Like its contemporaries, the Ford Escort Cosworth and Lancia Delta Integrale, the Sunny GTi-R was a road going version of a serious rally machine. Despite this it is important to remember it was essentially based on a humble family car. Given the Japanese love of high technology, It was also a very reasonable commercial bet on the internal domestic market. It status conscious Europe, however, a small Japanese hatchback especially one wearing the Nissan badge, could never be considered any real rival to rallying icons. This was, of course a completely unfair assessment, although the Nissan’s peculiar styling wasn’t any help in delivering street credibility. Minimal changes to the homely three door shell, the peaked cap aero foil on the trailing edge of the roof and the large vented hump on the bonnet, actually the air intake for the turbocharger’s intercooler, which lay flat on top of the engine, gave the GTi-R an uncomfortable profile. The interior, which was typically Japanese, in that it was dull and plastic, was enlivened only by a sporty steering wheel and bucket seats.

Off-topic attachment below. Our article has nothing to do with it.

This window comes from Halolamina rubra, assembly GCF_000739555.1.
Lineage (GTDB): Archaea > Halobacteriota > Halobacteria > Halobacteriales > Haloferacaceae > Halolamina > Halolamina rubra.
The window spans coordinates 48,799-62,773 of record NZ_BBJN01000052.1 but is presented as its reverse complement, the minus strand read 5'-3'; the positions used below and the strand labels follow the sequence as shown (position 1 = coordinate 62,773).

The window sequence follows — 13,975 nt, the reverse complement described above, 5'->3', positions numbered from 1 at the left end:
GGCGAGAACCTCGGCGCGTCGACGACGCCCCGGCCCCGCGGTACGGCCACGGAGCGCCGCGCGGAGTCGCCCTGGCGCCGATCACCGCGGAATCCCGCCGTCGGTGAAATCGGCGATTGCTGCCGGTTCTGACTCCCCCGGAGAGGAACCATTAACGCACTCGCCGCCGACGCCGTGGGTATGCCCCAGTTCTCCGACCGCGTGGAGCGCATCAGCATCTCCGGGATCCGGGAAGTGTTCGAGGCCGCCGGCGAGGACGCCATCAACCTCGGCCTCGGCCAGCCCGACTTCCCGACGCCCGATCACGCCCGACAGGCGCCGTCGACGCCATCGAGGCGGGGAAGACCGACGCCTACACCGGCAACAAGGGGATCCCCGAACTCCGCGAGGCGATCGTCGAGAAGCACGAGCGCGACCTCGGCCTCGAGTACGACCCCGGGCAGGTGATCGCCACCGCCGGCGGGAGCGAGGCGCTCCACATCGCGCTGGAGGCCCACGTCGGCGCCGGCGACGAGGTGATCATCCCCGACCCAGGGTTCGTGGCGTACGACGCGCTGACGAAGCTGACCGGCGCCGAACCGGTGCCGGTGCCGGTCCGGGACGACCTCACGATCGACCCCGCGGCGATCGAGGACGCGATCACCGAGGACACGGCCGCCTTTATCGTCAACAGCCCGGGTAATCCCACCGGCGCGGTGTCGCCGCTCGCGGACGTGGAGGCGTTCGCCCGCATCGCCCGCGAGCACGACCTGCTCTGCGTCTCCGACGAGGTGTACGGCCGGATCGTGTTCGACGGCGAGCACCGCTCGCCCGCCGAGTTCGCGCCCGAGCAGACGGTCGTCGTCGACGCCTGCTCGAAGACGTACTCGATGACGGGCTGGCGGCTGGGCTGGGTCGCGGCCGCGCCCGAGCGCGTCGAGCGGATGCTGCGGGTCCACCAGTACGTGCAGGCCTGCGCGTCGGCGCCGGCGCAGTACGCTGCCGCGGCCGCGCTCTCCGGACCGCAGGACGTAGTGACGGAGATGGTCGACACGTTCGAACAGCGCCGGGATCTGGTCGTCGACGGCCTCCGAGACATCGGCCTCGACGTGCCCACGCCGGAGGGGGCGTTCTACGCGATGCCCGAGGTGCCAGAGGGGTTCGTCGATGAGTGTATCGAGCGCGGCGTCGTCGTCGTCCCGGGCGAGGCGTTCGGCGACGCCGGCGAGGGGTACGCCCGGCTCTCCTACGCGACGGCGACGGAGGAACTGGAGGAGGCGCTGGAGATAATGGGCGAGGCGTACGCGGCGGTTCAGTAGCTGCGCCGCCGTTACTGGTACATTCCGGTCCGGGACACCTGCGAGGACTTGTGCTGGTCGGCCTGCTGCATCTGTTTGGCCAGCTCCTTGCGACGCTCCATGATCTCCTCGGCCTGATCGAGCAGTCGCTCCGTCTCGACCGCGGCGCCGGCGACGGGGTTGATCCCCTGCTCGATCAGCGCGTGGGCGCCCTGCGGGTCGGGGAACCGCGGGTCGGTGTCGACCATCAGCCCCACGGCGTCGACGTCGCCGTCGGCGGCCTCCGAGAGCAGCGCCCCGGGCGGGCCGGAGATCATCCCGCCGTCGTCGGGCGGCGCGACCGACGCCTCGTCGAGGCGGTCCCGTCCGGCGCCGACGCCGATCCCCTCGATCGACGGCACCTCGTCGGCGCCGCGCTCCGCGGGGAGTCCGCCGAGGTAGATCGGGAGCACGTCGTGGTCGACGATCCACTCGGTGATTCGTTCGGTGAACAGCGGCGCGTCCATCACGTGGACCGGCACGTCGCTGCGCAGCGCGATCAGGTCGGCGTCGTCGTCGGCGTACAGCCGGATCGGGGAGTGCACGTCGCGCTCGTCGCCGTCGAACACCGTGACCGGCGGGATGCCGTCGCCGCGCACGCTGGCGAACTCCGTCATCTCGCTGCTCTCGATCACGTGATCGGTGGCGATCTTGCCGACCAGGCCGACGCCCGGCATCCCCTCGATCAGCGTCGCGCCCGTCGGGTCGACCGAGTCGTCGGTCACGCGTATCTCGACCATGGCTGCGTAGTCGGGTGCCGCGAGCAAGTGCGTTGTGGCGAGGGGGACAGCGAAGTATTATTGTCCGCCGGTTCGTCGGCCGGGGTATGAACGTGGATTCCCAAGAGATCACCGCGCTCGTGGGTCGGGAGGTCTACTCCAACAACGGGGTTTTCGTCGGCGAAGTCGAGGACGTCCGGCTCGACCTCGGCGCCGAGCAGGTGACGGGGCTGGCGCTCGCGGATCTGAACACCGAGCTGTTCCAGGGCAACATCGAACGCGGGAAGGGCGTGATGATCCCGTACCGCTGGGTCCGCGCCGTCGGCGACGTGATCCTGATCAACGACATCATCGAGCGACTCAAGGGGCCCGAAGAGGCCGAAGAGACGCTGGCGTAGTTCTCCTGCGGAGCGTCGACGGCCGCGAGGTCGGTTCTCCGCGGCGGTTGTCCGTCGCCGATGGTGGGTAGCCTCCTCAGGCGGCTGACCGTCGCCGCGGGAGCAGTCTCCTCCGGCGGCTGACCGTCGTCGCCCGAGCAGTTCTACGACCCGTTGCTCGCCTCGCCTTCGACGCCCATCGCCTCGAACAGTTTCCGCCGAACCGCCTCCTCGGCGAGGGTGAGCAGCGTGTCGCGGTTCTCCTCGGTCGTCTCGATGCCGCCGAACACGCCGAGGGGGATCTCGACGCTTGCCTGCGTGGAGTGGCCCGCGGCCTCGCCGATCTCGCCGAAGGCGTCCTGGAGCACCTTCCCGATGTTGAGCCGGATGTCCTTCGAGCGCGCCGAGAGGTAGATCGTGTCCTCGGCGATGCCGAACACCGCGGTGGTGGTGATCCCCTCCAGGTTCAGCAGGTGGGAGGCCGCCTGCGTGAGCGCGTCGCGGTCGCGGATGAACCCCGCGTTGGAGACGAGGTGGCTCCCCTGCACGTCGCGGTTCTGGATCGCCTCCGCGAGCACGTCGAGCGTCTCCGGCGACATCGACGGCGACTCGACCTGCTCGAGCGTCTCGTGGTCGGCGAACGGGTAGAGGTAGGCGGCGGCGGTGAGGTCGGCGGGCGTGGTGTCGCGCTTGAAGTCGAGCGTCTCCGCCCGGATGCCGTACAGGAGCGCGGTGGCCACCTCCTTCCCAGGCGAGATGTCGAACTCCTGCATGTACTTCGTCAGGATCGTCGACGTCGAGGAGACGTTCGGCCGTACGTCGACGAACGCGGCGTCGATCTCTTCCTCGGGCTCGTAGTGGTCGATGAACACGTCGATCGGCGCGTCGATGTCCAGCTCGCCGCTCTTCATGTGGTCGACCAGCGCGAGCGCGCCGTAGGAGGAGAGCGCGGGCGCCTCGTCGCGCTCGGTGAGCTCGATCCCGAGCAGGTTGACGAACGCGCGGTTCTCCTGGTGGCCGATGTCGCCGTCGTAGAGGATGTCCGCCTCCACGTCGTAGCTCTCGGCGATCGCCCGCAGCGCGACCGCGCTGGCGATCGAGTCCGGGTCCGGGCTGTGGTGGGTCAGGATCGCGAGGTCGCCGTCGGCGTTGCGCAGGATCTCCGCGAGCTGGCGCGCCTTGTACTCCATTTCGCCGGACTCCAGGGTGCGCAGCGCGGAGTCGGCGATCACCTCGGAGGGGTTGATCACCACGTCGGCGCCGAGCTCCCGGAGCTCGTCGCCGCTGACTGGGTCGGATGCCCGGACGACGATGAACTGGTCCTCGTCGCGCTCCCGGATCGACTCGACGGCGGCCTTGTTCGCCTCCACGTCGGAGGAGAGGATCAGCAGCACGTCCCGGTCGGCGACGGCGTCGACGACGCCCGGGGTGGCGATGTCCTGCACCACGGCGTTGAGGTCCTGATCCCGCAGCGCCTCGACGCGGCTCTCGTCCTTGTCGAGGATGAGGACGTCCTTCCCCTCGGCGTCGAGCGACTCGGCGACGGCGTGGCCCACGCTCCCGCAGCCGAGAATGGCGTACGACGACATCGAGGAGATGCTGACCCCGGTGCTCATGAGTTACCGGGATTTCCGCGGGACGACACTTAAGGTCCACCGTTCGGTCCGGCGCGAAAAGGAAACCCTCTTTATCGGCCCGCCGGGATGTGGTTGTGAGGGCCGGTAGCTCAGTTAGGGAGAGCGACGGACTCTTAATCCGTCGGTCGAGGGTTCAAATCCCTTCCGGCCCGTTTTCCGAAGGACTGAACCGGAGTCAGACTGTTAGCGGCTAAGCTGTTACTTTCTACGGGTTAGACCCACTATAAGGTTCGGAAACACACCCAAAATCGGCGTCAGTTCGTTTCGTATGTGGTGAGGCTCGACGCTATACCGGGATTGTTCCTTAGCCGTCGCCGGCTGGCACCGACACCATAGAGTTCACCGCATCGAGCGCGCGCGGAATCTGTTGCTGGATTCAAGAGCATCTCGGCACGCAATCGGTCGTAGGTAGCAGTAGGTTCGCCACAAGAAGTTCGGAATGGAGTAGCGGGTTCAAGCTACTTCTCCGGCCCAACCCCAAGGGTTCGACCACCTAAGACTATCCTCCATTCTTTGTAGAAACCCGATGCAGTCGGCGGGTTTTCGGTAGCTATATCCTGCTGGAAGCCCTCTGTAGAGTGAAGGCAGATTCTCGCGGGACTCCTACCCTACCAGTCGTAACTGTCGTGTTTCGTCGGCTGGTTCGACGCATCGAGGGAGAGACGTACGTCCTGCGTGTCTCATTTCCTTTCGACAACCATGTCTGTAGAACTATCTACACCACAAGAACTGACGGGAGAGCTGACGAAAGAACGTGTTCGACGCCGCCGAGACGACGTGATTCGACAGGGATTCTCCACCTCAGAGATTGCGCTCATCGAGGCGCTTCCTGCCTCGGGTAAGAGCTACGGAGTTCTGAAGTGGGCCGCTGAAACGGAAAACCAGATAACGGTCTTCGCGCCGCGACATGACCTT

Yet underneath was a fine car. The excellence of the engine, fine steering, the swift gear change and progressive power delivery meant that contemporary road tests judged in swifter in real world driving than either the Cosworth. It was the chassis somewhat unsophisticated, which prevented the GTi-R from developing real cult car status.